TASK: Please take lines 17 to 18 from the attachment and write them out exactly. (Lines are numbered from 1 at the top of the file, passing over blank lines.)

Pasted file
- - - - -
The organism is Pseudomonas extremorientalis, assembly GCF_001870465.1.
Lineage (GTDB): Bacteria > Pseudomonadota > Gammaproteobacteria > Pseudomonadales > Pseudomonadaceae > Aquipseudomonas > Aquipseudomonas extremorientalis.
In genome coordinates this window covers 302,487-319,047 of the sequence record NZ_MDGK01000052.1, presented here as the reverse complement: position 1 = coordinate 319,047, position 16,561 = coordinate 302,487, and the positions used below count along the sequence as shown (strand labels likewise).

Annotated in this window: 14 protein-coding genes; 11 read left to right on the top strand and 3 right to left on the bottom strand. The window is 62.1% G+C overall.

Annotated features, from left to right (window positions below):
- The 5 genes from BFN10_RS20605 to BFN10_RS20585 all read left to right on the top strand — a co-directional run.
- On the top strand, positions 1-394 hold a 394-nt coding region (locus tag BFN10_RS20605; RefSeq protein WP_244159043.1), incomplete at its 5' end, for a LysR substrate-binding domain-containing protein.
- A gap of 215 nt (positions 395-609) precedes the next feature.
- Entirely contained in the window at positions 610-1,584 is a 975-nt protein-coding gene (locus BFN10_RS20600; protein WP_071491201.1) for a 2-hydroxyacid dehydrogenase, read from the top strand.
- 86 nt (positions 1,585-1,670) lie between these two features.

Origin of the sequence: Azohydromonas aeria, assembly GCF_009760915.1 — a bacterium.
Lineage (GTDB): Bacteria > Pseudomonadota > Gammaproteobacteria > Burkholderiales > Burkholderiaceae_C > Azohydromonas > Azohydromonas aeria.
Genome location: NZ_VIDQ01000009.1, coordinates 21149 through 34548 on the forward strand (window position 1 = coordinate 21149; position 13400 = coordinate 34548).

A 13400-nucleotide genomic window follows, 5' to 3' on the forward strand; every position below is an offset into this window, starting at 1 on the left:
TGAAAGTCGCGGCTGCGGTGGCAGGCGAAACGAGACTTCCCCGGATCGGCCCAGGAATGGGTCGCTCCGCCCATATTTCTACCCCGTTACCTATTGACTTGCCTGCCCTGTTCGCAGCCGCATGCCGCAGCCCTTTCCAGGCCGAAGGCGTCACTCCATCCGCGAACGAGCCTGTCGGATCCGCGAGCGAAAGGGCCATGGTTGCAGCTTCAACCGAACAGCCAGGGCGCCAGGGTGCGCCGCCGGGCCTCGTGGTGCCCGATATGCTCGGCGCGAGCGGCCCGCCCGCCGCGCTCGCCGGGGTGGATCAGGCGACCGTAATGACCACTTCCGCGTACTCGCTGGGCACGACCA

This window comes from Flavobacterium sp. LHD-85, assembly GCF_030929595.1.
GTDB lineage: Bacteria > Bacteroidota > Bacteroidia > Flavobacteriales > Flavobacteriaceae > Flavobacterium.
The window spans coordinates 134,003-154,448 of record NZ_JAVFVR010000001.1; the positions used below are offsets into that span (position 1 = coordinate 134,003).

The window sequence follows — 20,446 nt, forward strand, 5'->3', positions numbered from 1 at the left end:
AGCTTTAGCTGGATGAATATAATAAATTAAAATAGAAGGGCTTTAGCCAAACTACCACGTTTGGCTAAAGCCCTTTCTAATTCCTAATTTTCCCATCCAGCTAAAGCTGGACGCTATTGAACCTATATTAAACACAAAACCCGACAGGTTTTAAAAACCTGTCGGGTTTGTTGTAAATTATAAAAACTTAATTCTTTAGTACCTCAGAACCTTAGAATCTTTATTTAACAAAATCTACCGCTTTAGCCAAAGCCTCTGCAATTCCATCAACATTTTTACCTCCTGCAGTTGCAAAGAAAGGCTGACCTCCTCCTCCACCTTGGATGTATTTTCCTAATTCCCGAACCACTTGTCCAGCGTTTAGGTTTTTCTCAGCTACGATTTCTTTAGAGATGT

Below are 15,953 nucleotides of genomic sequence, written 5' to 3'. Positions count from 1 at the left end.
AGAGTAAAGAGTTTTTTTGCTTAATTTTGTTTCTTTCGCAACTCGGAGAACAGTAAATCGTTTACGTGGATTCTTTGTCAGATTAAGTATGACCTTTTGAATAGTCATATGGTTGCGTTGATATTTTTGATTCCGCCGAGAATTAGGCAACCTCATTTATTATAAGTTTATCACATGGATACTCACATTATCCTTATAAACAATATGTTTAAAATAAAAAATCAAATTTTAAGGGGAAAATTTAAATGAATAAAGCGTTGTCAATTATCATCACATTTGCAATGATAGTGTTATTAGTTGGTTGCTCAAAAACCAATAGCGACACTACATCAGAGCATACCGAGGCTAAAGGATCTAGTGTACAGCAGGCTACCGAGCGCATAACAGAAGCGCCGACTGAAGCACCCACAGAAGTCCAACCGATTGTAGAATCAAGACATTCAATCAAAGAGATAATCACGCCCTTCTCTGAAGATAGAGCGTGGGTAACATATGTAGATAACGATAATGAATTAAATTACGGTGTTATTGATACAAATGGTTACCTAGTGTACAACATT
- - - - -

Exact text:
GTDB lineage: Bacteria > Bacteroidota > Bacteroidia > Flavobacteriales > Flavobacteriaceae > Flavobacterium.
The window spans coordinates 134,003-154,448 of record NZ_JAVFVR010000001.1; the positions used below are offsets into that span (position 1 = coordinate 134,003).